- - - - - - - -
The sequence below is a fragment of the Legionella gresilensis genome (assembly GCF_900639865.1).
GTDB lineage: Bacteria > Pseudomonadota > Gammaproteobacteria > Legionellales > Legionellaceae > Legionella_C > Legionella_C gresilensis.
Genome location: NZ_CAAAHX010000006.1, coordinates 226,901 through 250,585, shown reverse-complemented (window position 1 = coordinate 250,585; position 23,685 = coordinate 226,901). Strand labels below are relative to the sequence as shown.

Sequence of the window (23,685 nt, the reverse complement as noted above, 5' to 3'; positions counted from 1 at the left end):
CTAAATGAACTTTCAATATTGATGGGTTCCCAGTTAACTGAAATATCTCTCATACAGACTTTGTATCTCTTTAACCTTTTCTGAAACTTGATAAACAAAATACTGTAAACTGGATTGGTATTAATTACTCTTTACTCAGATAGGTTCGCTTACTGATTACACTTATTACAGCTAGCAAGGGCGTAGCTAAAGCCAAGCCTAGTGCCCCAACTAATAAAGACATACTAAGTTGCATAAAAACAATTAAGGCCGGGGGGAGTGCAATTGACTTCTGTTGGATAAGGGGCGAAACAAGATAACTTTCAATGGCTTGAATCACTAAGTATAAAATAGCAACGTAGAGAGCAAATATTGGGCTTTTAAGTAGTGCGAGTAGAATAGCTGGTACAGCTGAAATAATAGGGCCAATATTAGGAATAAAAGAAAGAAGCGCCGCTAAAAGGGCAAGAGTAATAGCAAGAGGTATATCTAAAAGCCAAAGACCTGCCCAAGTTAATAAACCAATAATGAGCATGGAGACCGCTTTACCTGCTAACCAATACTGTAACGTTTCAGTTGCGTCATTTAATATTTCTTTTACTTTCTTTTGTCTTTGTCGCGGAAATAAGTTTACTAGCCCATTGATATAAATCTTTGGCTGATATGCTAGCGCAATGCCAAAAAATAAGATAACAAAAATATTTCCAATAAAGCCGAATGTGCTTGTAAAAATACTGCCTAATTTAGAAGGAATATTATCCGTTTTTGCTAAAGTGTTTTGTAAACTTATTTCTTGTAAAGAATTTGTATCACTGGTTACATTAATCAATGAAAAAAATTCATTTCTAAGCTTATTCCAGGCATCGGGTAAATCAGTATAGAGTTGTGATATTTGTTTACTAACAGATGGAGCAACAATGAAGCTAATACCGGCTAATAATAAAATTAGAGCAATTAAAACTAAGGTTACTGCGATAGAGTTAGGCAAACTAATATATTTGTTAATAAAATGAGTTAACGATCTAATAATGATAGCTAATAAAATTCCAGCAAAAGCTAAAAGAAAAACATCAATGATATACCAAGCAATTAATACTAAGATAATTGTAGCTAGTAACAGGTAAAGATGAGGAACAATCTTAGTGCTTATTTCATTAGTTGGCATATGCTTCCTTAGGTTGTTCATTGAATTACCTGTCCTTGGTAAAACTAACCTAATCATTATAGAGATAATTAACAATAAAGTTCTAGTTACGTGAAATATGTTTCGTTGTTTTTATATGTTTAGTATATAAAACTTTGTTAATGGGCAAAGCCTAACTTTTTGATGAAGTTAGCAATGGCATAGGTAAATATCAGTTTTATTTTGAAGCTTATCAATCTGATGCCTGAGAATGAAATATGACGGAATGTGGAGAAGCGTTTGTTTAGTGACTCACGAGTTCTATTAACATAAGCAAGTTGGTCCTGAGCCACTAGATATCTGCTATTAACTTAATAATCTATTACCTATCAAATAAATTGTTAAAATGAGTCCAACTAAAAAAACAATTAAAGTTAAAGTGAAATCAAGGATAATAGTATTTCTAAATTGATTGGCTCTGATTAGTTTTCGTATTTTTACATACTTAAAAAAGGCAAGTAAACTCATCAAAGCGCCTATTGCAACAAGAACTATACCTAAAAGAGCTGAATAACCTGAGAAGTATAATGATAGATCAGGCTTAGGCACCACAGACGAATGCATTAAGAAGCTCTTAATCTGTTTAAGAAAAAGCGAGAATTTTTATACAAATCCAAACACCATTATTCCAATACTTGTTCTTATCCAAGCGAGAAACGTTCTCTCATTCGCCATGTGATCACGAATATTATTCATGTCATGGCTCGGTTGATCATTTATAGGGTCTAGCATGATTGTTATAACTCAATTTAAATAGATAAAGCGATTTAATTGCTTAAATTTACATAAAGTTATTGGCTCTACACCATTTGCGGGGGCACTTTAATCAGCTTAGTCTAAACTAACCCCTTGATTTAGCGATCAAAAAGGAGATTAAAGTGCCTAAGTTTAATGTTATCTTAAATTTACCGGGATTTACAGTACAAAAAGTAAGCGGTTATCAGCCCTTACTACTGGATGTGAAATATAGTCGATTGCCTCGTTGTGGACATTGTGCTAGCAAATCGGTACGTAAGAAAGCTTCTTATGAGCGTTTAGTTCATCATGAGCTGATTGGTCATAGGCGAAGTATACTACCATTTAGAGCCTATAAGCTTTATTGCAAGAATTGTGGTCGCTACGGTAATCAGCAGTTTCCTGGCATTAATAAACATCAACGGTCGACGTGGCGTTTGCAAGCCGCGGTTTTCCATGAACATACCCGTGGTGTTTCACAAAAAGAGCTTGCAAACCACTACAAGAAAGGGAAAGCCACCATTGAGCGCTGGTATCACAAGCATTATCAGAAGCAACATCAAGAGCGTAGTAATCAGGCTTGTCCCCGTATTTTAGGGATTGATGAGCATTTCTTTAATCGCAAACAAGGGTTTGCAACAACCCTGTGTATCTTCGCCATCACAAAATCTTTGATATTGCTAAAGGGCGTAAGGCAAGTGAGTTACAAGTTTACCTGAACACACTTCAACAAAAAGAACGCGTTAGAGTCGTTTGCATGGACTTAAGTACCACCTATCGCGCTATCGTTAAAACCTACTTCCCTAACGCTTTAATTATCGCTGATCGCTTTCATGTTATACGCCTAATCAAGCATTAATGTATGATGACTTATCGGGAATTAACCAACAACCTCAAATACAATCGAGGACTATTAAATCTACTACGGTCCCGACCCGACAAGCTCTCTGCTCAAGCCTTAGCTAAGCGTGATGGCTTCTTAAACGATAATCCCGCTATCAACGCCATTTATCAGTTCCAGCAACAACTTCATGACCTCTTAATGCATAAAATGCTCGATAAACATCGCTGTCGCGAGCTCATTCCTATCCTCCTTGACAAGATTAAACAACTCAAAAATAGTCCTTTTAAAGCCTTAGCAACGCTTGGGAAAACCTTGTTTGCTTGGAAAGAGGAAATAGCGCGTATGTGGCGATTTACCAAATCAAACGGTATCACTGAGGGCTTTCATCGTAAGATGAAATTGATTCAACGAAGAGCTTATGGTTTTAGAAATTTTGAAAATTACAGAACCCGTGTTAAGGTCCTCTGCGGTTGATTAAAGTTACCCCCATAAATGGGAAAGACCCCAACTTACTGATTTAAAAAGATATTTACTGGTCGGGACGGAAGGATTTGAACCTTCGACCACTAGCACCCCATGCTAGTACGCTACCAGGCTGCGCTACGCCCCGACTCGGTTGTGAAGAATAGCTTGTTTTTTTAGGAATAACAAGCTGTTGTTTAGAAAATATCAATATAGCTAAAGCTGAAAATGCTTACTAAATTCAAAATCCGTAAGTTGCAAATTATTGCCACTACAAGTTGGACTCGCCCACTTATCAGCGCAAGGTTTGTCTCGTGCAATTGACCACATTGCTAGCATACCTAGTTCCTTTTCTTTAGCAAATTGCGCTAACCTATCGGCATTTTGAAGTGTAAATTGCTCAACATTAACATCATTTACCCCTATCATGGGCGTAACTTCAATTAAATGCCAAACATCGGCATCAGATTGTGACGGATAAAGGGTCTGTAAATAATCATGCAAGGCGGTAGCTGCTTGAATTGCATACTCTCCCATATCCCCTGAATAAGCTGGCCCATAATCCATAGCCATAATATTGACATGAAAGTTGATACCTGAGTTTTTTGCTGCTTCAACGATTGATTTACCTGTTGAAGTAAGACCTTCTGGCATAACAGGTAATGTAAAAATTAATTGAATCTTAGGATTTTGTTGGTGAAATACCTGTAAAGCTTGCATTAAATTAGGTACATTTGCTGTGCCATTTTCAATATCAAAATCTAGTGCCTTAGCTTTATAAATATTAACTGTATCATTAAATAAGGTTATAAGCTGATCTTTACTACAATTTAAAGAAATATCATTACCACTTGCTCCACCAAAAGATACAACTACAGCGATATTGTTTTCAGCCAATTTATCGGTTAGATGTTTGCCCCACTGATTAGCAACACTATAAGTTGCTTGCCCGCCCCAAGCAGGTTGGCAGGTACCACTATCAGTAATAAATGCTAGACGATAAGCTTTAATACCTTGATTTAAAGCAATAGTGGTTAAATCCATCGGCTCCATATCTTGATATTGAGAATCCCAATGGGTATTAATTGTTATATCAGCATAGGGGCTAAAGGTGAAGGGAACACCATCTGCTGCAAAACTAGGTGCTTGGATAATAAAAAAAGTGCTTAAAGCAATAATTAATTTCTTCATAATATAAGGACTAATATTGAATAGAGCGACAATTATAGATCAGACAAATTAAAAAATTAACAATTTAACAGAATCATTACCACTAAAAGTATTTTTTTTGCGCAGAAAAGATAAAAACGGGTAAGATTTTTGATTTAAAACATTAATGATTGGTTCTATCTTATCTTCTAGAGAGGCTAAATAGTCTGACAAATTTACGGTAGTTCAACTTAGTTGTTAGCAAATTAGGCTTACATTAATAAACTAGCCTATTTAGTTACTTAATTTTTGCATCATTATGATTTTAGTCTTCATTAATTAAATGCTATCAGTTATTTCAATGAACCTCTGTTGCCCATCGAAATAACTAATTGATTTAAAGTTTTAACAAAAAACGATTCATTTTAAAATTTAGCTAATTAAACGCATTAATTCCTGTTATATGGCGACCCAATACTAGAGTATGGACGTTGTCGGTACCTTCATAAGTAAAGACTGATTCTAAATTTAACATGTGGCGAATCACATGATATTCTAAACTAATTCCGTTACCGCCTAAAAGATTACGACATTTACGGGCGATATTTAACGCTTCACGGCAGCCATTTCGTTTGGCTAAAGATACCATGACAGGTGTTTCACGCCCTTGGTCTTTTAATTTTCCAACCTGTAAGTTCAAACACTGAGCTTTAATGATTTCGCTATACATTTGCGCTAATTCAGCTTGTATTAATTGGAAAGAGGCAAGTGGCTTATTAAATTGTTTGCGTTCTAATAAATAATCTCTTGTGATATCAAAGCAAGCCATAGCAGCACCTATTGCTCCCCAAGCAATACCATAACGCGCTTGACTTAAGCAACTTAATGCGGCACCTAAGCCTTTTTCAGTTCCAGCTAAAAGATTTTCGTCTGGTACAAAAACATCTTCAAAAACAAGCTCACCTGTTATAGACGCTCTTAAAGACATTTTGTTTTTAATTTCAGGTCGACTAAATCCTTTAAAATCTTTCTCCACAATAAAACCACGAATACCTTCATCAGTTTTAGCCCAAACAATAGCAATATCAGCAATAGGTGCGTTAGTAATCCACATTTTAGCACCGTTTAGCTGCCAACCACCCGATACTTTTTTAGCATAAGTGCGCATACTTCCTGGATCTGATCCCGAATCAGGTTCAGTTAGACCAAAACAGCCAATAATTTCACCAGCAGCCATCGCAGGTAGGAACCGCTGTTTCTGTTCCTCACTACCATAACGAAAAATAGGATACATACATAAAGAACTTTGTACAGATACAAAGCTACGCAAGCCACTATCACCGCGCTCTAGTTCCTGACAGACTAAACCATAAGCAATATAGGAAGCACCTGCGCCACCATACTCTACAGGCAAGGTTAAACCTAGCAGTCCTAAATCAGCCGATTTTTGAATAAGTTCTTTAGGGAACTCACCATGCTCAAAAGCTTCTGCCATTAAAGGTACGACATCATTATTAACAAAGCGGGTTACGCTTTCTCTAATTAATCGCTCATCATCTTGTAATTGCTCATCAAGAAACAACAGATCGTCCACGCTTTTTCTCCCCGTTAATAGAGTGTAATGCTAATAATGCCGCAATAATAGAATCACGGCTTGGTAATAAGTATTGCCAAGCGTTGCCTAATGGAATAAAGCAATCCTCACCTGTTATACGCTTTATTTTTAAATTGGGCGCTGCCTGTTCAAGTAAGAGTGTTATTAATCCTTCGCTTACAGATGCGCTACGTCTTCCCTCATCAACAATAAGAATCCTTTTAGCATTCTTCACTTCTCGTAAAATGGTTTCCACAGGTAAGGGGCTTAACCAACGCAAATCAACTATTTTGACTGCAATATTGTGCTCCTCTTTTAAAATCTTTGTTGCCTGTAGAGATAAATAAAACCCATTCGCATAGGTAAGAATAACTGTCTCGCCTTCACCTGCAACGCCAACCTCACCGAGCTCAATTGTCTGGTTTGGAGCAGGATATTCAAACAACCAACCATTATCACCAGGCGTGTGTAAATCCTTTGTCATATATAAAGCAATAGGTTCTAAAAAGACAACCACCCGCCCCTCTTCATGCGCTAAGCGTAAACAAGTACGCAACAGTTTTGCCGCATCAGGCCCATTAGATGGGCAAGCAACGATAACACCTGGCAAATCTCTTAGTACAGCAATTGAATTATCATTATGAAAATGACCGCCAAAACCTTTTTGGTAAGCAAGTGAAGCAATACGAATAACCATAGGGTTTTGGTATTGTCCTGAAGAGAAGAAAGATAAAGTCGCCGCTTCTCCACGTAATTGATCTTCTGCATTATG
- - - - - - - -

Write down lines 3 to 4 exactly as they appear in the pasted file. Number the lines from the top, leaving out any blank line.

Genome location: NZ_CAAAHX010000006.1, coordinates 226,901 through 250,585, shown reverse-complemented (window position 1 = coordinate 250,585; position 23,685 = coordinate 226,901). Strand labels below are relative to the sequence as shown.

Sequence of the window (23,685 nt, the reverse complement as noted above, 5' to 3'; positions counted from 1 at the left end):